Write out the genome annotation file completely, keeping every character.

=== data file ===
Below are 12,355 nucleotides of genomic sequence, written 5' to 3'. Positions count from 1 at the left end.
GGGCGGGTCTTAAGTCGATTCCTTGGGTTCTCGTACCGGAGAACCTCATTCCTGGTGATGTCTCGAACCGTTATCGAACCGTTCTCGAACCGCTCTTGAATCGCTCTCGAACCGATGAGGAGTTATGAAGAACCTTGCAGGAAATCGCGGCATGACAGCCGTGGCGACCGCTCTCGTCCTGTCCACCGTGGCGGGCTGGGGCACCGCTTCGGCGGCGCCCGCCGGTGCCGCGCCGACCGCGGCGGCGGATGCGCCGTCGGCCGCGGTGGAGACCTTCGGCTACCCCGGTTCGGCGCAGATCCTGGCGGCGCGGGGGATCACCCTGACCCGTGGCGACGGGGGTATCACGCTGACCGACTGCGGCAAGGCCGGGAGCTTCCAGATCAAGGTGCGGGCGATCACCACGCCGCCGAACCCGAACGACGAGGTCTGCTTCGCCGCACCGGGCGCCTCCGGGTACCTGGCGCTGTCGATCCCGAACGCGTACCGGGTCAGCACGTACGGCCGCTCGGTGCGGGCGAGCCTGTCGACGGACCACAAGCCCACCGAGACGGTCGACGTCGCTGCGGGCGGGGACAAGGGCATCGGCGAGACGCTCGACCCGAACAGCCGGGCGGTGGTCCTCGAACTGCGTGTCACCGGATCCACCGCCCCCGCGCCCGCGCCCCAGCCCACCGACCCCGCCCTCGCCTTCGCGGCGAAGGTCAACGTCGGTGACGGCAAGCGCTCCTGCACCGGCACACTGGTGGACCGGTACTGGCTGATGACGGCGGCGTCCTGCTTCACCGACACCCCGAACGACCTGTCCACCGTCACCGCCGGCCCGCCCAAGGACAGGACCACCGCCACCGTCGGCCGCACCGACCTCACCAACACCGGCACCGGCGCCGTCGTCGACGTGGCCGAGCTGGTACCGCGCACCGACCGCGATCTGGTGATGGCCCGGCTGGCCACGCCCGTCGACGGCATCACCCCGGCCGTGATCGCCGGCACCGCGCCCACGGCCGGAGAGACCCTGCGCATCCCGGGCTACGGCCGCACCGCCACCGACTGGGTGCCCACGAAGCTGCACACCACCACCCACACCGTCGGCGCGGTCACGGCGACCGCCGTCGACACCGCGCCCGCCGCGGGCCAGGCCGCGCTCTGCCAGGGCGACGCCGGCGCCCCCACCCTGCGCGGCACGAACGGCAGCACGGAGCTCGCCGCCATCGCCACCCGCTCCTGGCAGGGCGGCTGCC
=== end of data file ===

Below are 12,355 nucleotides of genomic sequence, written 5' to 3'. Positions count from 1 at the left end.
GGGCGGGTCTTAAGTCGATTCCTTGGGTTCTCGTACCGGAGAACCTCATTCCTGGTGATGTCTCGAACCGTTATCGAACCGTTCTCGAACCGCTCTTGAATCGCTCTCGAACCGATGAGGAGTTATGAAGAACCTTGCAGGAAATCGCGGCATGACAGCCGTGGCGACCGCTCTCGTCCTGTCCACCGTGGCGGGCTGGGGCACCGCTTCGGCGGCGCCCGCCGGTGCCGCGCCGACCGCGGCGGCGGATGCGCCGTCGGCCGCGGTGGAGACCTTCGGCTACCCCGGTTCGGCGCAGATCCTGGCGGCGCGGGGGATCACCCTGACCCGTGGCGACGGGGGTATCACGCTGACCGACTGCGGCAAGGCCGGGAGCTTCCAGATCAAGGTGCGGGCGATCACCACGCCGCCGAACCCGAACGACGAGGTCTGCTTCGCCGCACCGGGCGCCTCCGGGTACCTGGCGCTGTCGATCCCGAACGCGTACCGGGTCAGCACGTACGGCCGCTCGGTGCGGGCGAGCCTGTCGACGGACCACAAGCCCACCGAGACGGTCGACGTCGCTGCGGGCGGGGACAAGGGCATCGGCGAGACGCTCGACCCGAACAGCCGGGCGGTGGTCCTCGAACTGCGTGTCACCGGATCCACCGCCCCCGCGCCCGCGCCCCAGCCCACCGACCCCGCCCTCGCCTTCGCGGCGAAGGTCAACGTCGGTGACGGCAAGCGCTCCTGCACCGGCACACTGGTGGACCGGTACTGGCTGATGACGGCGGCGTCCTGCTTCACCGACACCCCGAACGACCTGTCCACCGTCACCGCCGGCCCGCCCAAGGACAGGACCACCGCCACCGTCGGCCGCACCGACCTCACCAACACCGGCACCGGCGCCGTCGTCGACGTGGCCGAGCTGGTACCGCGCACCGACCGCGATCTGGTGATGGCCCGGCTGGCCACGCCCGTCGACGGCATCACCCCGGCCGTGATCGCCGGCACCGCGCCCACGGCCGGAGAGACCCTGCGCATCCCGGGCTACGGCCGCACCGCCACCGACTGGGTGCCCACGAAGCTGCACACCACCACCCACACCGTCGGCGCGGTCACGGCGACCGCCGTCGACACCGCGCCCGCCGCGGGCCAGGCCGCGCTCTGCCAGGGCGACGCCGGCGCCCCCACCCTGCGCGGCACGAACGGCAGCACGGAGCTCGCCGCCATCGCCACCCGCTCCTGGCAGGGCGGCTGCC